Chris Martin has said the theme of Coldplay’s forthcoming album Music of the Spheres (out Oct. 15) was inspired by watching Star Wars and speculating on outer-space sounds. “I wonder what musicians are like across the universe?” was the thought that crossed his mind while watching dome-headed aliens play extra-terrestrial jazz, according to a recent interview.
We get a taste of that far-out concept with last week’s release of the sci-fi video for the album’s second single, My Universe, a collaboration with South Korea’s best invention since kimchi, the K-pop boy band BTS. The video by director Dave Meyers is set in a futuristic world where music is forbidden.
The irony of this collaboration is that the song itself is so sweet and banal that it begs a banning of tunes. Martin, who if nothing else has a milky way with melodies, may have unwittingly set in motion a galaxy-wide outlawing of pop radio. Still, the collaboration between the gently fading British soft-rock veterans and the red-hot East Asians is a pairing that represents a reach across generations, cultures, time zones and genres, if not actual worlds.
There was a time when these kind of oddball alliances were mostly the products of stunt pairings on Grammy Award broadcasts and zany hook-ups such as Run-D.M.C. with Aerosmith’s Steven Tyler and Joe Perry. The former’s cover of the latter’s Walk This Way in 1986 helped birth the rap-rock genre.
The counterintuitive collaboration is much more common now. Streaming demands constant creation, genres are less rigidly defined, technology facilitates remote recording sessions and the competition for attention encourages outside-the-box ideas. Moreover, the pandemic and resulting lockdowns gave artists more time on their hands than ever for mixed musical marriages.
Look no further than Elton John’s The Lockdown Sessions, set for release on Oct. 22. The album of duets and other joint efforts was recorded during the past 18 months, after John paused his Farewell Yellow Brick Road tour. Some of the sessions – with everyone from Eddie Vedder to Nicki Minaj to Yo-Yo Ma to Stevie Nicks to Lil Nas X – were done through Zoom.
We live in an unmuted musical world – everything goes. Let’s call 2021 the year of unexpected partnerships and unforeseen alchemies, with the following songs representing the best, worst and weirdest collaborations.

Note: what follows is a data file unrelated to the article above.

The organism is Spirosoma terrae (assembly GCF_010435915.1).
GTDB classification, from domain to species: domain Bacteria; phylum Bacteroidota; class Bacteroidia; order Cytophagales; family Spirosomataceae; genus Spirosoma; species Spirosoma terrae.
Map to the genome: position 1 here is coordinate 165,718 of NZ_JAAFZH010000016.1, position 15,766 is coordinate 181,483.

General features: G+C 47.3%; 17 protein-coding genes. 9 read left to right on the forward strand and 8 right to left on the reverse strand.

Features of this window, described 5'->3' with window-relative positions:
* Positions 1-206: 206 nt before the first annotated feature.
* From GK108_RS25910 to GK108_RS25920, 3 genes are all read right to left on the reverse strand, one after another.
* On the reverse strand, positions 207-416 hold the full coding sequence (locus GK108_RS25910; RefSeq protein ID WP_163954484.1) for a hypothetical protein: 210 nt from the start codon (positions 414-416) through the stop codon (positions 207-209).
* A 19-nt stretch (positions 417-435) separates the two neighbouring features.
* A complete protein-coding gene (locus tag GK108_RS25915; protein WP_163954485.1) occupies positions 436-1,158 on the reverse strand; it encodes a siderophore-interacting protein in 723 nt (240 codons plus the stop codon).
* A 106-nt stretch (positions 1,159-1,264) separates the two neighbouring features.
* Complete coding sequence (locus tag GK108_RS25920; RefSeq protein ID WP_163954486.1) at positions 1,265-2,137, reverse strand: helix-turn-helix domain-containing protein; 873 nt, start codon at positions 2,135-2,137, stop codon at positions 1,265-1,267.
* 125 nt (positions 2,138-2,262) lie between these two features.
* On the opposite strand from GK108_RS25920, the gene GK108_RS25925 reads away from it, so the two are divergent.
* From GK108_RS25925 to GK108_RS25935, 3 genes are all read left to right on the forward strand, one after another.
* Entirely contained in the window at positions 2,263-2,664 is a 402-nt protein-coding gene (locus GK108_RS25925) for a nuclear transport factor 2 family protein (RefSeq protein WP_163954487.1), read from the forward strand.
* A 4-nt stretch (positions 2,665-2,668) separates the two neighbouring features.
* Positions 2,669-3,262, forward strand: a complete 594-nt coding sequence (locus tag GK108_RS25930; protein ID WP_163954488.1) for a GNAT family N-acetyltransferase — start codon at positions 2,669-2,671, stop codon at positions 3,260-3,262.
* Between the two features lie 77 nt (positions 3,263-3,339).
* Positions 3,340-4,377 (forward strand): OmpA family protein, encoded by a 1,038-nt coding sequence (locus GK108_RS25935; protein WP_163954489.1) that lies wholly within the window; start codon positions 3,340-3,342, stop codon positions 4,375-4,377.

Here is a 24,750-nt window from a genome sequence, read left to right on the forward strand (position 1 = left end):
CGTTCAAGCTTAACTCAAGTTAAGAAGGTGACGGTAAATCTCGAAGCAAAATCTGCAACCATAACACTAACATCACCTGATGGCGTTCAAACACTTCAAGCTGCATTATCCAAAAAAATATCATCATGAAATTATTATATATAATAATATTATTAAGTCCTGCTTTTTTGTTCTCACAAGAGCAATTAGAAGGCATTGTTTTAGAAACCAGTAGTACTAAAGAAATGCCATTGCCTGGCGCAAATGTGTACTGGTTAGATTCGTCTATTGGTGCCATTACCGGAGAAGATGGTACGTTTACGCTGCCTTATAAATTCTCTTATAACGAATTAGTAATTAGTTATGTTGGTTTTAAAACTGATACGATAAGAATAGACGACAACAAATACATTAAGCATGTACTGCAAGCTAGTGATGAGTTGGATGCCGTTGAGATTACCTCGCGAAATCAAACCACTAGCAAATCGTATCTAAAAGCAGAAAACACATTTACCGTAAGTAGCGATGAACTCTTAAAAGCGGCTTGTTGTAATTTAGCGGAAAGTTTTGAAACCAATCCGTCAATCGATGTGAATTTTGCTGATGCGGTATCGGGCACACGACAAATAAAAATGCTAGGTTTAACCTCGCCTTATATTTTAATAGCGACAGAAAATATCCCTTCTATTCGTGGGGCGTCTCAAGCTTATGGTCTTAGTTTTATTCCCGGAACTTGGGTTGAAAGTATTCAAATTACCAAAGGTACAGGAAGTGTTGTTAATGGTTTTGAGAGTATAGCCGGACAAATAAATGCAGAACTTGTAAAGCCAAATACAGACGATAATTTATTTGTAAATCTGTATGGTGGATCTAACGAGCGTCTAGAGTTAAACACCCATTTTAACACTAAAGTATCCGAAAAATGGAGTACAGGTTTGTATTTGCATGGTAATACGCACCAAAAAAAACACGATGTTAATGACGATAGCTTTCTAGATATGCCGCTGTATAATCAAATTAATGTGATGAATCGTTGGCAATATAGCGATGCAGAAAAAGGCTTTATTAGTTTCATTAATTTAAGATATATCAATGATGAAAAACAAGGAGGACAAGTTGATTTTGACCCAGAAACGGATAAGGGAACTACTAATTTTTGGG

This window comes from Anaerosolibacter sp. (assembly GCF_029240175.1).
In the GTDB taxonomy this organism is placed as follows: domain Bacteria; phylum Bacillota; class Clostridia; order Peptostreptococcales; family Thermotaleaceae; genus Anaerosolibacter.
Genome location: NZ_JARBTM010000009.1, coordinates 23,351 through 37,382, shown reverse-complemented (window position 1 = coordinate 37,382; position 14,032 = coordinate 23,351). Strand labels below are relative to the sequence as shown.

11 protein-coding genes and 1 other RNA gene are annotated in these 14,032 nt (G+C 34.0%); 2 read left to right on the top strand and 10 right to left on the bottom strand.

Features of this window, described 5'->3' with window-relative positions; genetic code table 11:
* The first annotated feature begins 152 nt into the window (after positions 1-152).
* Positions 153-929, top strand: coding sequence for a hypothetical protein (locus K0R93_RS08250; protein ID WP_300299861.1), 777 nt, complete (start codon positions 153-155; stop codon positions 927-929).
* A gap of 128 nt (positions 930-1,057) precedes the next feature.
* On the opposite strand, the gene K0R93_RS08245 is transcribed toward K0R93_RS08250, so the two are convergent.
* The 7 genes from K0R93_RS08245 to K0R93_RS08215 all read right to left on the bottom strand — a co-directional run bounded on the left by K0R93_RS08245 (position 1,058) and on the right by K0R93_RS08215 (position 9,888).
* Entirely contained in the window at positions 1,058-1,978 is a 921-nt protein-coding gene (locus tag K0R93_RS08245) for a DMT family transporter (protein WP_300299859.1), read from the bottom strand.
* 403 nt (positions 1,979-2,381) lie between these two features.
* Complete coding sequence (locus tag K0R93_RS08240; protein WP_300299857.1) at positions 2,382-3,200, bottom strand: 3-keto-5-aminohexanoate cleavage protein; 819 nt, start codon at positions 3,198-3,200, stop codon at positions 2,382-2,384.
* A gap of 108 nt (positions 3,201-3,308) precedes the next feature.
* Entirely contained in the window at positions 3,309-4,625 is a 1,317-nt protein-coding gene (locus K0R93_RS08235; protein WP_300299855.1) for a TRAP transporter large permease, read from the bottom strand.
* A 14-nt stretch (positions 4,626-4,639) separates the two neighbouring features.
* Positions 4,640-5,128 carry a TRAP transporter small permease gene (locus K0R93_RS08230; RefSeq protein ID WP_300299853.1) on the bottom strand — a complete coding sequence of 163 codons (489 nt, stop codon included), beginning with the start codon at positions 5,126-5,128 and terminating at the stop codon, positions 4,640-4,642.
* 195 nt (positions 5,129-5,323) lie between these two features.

Coldplay + BTS + Max Martin = Exactly what you would expect
“And they said that we can’t be together, because, because we come from different sides.” On the bilingual Coldplay single My Universe, Swedish producer Max Martin brokers a shimmering, sentimental ballad that unites the world in a saccharine treaty.
Miley Cyrus + Andrew Watt + Elton John + Yo-Yo Ma + Robert Trujillo + Chad Smith = Mitallica
Singer Cyrus, pianist John and cellist Ma are serial collaborators, so it’s no surprise the three would end up bumping into each other on a song eventually. On her wide-screen cover of Metallica’s epic power ballad Nothing Else Matters, Cyrus stoically intones like an android Stevie Nicks on a towering track with an all-star backing band that threatens to trigger earthquakes or a heavy metal revival, whichever comes first.
Paul McCartney + Idris Elba = A remax, not a remix
The song Long Tailed Winter Bird off McCartney III from 2020 is more a groove than a proper song. For this year’s remix album McCartney III Imagined, actor Elba had a go at a full-blown reimagination that involved him rapping and McCartney singing a new hook. A little help from a friend, then.
Billy Talent + Rivers Cuomo = Tweezer
Both survivors of the 1990s, Canadian post-hardcore quintet Billy Talent and Rivers Cuomo of the hook-happy rock band Weezer speak the same musical language. Here they unite on Billy Talent’s just-out single End of Me, a tight, bratty piece of punk-pop that Billie Joe Armstrong could appreciate.
Bruno Mars + Anderson .Paak + Bootsy Collins = A shag rug celebration
Pop star Mars and hip-hop’s .Paak have toured together – a collaboration is no surprise. But throw in legendary funk bassist Bootsy Collins as “special guest host,” and we have a retro R&B super duo called Silk Sonic saluting an era the stars would only know through their parents’ record collections. From an album set for a 2022 release, the seventies-loving single Leave the Door Open is smoother than The Spinners’s satin sheets.
Charlotte Cardin + De La Ghetto = A reggaeton Winehouse
Montreal singer-songwriter Cardin, with reggaeton singer De La Ghetto, interprets Amy Winehouse’s Back to Black as Back 2 Black (Yo Regreso A). Sensual, tropical and with a Spanish verse, the version is a slow-burning drama that translates universally.
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